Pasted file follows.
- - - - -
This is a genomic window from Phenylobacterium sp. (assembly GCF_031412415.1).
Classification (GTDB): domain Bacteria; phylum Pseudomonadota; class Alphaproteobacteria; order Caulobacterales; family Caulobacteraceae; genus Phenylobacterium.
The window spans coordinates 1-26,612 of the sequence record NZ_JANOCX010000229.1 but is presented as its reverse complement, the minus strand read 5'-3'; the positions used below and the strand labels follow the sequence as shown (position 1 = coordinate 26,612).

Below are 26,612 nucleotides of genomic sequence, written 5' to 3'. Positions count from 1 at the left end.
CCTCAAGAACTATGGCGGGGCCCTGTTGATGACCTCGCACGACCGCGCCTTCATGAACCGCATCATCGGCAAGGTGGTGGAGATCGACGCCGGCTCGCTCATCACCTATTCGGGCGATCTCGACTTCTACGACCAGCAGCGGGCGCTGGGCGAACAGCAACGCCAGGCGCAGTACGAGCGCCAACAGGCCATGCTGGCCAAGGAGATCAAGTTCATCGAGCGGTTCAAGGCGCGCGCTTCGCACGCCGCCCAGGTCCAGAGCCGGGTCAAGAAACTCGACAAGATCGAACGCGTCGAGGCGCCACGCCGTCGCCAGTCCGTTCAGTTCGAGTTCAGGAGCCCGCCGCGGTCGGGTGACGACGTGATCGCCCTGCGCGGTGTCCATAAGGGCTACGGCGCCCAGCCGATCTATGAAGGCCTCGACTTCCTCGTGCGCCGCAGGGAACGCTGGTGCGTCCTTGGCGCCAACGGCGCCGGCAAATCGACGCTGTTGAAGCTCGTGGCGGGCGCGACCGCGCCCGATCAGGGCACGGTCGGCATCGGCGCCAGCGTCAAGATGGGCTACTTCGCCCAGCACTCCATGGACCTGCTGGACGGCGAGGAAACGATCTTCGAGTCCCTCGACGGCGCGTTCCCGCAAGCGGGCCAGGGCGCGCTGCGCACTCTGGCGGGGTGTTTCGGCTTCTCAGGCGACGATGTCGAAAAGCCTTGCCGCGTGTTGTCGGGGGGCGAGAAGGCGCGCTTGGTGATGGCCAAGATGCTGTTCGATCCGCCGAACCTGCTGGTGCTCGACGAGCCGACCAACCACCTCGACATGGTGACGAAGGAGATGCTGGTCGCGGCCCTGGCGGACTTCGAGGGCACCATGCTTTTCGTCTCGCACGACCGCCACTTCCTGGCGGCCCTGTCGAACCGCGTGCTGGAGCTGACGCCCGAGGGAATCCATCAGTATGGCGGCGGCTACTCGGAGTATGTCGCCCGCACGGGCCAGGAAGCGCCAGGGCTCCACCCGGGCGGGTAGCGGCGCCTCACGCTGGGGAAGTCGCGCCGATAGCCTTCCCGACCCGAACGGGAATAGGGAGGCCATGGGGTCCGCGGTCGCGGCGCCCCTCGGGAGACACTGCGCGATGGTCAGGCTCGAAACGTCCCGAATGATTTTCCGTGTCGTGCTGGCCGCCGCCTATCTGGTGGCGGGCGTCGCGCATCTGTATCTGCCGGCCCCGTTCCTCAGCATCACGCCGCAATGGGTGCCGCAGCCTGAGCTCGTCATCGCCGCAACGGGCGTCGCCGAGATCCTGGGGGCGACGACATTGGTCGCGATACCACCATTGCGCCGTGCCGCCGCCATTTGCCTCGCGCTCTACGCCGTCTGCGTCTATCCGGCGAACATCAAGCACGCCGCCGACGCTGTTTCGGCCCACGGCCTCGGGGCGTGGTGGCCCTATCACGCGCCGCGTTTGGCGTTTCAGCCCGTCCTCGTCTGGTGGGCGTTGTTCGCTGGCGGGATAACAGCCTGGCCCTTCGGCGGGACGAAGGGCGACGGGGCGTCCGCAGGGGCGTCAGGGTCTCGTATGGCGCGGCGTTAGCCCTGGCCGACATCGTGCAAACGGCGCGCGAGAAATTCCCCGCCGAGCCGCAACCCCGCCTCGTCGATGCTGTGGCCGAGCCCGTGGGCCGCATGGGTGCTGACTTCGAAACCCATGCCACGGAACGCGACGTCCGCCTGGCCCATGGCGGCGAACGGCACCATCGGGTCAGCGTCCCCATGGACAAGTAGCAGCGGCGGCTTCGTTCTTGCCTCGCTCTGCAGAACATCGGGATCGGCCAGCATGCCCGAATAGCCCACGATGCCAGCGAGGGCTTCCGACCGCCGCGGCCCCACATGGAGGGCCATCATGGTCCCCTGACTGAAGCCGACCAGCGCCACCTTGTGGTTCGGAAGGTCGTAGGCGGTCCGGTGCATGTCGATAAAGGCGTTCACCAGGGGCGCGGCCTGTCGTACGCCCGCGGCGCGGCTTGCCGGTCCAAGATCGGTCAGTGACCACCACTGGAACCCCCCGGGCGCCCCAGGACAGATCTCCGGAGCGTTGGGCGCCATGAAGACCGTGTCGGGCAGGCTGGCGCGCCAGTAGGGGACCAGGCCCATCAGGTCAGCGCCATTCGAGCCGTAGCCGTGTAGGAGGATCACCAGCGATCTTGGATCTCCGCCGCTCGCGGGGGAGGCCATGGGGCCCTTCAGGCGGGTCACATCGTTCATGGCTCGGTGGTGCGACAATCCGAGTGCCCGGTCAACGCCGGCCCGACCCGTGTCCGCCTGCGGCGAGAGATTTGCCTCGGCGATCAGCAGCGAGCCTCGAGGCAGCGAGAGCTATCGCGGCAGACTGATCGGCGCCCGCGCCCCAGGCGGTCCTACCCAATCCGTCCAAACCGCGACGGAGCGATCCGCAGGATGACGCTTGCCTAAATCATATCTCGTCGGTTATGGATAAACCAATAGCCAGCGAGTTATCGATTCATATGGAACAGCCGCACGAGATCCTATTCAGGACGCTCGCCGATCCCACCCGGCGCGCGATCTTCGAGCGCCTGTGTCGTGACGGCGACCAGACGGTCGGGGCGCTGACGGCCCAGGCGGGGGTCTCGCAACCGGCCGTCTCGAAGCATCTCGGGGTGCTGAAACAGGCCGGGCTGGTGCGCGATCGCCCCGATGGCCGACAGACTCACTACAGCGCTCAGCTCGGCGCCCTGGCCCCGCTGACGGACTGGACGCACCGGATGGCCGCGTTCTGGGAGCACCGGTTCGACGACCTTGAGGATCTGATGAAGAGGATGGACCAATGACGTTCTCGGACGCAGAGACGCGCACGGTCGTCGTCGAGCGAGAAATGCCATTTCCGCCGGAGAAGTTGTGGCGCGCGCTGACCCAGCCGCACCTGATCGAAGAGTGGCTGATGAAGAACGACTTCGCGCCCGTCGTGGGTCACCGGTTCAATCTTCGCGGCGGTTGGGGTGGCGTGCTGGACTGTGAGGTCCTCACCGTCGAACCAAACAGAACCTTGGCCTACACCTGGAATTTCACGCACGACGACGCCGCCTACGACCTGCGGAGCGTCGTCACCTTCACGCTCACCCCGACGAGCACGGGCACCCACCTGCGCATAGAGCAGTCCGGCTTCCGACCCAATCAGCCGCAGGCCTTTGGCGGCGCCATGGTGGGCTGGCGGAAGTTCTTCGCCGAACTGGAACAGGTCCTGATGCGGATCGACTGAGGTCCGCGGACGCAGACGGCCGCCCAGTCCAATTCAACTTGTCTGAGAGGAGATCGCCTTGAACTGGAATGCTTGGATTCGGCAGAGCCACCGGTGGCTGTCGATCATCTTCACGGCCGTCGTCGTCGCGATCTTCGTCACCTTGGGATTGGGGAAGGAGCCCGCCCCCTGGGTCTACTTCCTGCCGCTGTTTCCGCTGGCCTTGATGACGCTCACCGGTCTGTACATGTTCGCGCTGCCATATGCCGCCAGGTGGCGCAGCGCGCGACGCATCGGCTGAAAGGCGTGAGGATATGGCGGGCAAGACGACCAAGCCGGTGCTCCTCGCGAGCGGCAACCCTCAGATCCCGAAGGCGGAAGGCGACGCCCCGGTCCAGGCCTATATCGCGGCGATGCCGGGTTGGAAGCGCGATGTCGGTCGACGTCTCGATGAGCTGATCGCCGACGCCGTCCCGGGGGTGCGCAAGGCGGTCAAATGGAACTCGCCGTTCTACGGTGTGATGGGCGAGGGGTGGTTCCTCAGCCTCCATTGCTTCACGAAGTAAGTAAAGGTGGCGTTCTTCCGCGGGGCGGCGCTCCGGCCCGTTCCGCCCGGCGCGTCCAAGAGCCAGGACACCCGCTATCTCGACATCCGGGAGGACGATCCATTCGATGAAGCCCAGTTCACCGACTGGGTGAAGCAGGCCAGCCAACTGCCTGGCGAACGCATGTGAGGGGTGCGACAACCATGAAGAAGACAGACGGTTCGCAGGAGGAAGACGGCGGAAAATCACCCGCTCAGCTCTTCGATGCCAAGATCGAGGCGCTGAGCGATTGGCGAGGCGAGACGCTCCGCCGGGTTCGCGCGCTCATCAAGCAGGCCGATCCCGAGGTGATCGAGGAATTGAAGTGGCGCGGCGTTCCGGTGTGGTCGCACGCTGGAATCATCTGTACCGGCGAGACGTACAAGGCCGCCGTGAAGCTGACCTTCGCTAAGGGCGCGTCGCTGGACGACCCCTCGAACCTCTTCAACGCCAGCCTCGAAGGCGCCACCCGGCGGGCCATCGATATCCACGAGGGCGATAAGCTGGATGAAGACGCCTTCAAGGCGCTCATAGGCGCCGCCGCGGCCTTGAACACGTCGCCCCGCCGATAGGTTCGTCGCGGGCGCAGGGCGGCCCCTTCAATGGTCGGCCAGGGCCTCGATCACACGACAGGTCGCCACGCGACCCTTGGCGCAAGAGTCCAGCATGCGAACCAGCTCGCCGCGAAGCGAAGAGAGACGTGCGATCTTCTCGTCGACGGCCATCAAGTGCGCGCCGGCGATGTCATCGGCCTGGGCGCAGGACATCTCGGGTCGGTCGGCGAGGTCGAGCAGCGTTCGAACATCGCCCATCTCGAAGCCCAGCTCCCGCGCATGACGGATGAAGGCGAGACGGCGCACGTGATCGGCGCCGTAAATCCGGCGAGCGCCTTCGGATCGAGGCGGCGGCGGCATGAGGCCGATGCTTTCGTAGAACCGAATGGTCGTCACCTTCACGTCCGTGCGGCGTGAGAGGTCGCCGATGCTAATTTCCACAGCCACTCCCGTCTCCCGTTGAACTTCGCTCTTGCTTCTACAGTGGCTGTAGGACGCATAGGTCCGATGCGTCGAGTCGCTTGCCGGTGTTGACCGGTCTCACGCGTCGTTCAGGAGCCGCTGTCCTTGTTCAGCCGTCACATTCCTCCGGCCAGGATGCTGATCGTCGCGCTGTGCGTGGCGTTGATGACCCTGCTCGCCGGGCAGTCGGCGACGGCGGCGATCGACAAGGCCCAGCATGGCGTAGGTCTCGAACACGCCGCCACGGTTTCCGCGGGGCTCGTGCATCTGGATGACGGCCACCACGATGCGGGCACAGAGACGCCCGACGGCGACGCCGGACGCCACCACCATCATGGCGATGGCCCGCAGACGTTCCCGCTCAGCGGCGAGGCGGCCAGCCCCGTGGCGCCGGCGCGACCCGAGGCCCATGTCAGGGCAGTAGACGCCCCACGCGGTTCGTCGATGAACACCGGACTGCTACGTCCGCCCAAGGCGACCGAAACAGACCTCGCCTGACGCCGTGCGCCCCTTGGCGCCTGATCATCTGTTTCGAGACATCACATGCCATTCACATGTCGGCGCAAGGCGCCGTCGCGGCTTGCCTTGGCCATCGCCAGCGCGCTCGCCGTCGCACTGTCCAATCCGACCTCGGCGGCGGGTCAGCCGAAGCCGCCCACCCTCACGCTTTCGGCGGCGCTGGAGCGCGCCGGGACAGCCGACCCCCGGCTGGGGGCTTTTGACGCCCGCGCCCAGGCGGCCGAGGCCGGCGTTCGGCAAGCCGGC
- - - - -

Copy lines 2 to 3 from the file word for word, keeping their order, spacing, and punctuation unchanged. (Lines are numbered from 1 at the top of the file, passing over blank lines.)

Classification (GTDB): domain Bacteria; phylum Pseudomonadota; class Alphaproteobacteria; order Caulobacterales; family Caulobacteraceae; genus Phenylobacterium.
The window spans coordinates 1-26,612 of the sequence record NZ_JANOCX010000229.1 but is presented as its reverse complement, the minus strand read 5'-3'; the positions used below and the strand labels follow the sequence as shown (position 1 = coordinate 26,612).